Banerjee: Transgender Day of Visibility invisible on campus

Sunday was the International Transgender Day of Visibility, but the university was essentially silent as trans students shared their stories.

Margo+O%27Neill+addresses+the+crowd+during+a+transgender+rights+rally+on+the+Pentacrest+on+Thursday%2C+Oct.+25%2C+2018.+Protesters+gathered+to+promote+rights+in+light+of+the+upcoming+elections.
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Banerjee: Transgender Day of Visibility invisible on campus

Margo O'Neill addresses the crowd during a transgender rights rally on the Pentacrest on Thursday, Oct. 25, 2018. Protesters gathered to promote rights in light of the upcoming elections.

Margo O'Neill addresses the crowd during a transgender rights rally on the Pentacrest on Thursday, Oct. 25, 2018. Protesters gathered to promote rights in light of the upcoming elections.

Katie Goodale

Margo O'Neill addresses the crowd during a transgender rights rally on the Pentacrest on Thursday, Oct. 25, 2018. Protesters gathered to promote rights in light of the upcoming elections.

Katie Goodale

Katie Goodale

Margo O'Neill addresses the crowd during a transgender rights rally on the Pentacrest on Thursday, Oct. 25, 2018. Protesters gathered to promote rights in light of the upcoming elections.

Anna Banerjee, Opinions Columnist

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I distinctly remember being 14 years old and reading through article after article about Leelah Alcorn, a young transgender girl who killed herself in December 2014. It was the first of many deaths, murders, and suicides that would color my high-school years and my mindset now.

Her death hit me at a particularly vulnerable moment, for me, for my friends, for my community as an LGBTQ+ teen. Trans people face astronomically high suicide rates, and those numbers are even higher for trans teens. Last year, a study by the American Academy of Pediatrics found that, for teens, more than half of trans-male participants reported attempting suicide, with nearly 30 percent of trans women reporting the same. Trans-murder rates are similarly high.

The International Transgender Day of Remembrance is Nov. 20, established in 1999 by Gwendolyn Ann Smith, a trans woman. While this day is critical to memorializing and recognizing the pain that has been inflicted upon the trans community, four months later, annually on March 31, a twin event happens: International Transgender Day of Visibility.

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While it was founded in 2009, there was a resurgence of the event around 2015 that allowed it to rise to a wider scale, more recognizable observance of trans lives and trans love. Social-media campaigns, using the hashtag #TransDayOfVisibility (or simply #TDoV), share selfies and photos from trans people across the world, proud of their identities, their achievements, and their lives. If the Transgender Day of Remembrance is a memorial, Visibility Day is a celebration.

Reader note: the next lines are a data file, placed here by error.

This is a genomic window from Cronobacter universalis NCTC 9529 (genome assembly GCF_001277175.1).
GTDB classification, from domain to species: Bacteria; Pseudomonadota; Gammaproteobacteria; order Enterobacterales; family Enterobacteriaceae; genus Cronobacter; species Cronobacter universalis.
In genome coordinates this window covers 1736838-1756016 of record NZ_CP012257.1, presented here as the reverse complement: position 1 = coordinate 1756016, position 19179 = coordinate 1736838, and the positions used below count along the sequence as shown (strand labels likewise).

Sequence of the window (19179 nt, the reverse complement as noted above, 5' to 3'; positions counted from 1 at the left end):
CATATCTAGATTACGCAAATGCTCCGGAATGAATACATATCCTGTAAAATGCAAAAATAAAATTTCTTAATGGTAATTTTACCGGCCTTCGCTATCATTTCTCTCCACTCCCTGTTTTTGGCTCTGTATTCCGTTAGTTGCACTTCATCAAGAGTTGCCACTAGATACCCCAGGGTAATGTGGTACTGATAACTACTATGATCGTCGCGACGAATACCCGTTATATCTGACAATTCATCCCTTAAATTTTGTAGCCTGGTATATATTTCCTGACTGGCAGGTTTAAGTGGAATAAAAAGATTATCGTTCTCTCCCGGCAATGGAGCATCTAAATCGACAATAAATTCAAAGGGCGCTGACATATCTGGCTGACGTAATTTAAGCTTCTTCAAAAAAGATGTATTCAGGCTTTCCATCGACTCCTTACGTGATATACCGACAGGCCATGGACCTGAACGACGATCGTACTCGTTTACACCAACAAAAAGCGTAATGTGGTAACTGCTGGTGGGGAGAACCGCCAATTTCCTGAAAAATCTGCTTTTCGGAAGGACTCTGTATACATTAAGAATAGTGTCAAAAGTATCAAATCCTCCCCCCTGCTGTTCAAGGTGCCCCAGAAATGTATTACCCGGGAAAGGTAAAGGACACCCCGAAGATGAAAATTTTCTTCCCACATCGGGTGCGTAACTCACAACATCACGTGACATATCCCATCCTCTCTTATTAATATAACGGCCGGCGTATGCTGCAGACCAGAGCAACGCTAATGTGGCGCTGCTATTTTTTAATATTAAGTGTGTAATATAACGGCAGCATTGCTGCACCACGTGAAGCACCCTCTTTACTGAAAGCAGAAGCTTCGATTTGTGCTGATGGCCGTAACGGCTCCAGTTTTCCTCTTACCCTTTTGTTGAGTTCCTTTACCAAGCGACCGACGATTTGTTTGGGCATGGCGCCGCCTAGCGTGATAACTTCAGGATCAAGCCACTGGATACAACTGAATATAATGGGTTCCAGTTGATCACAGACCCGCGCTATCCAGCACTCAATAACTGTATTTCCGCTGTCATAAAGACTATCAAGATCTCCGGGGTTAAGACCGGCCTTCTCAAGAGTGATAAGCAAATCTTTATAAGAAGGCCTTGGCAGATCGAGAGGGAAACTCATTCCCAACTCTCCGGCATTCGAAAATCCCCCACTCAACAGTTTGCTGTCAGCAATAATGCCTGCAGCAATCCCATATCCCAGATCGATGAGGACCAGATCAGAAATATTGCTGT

And, in the face of this, I wonder where the vocal support of trans lives are from the UI, which seemingly wishes to want to do so much for trans students. If trans students only matter in the context of gender-neutral bathrooms, is that equality?”

The LGBTQ+ community is one that, despite everything we go through internally and externally, is bonded by this celebration of life and love. Few communities have such a reason to be so proud of continued life as the trans community, and as someone who is not trans, I can only offer my continued support.

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On campus, there is only one event in relation to Visibility Day: a screening of More Than T, a documentary directed by Silas Howard, a trans director. While this is good, the lack of acknowledgment of the day in general by the UI or affiliated spokespeople causes me some concern.

Trans politics have been historically difficult for the university to tackle, from improper language in UI events to social injustices in classrooms and outside of them. I’ve heard the stories of those who have faced discrimination or near violence on campus. I don’t know the fear trans students specifically feel, but I know how I feel at night walking home from work at night as an LGBTQ+ student.

And, in the face of this, I wonder where the vocal support of trans lives are from the UI, which seemingly wishes to want to do so much for trans students. If trans students only matter in the context of gender-neutral bathrooms, is that equality? The university and and organizations such as CommUnity (formerly the Crisis Center) or the Women’s Resource & Action Center do well to support trans and LGB+ communities, but the lack of vocal support from the faces of the UI disconcert me. Trans lives matter even when they’re not referred to solely in remembrance.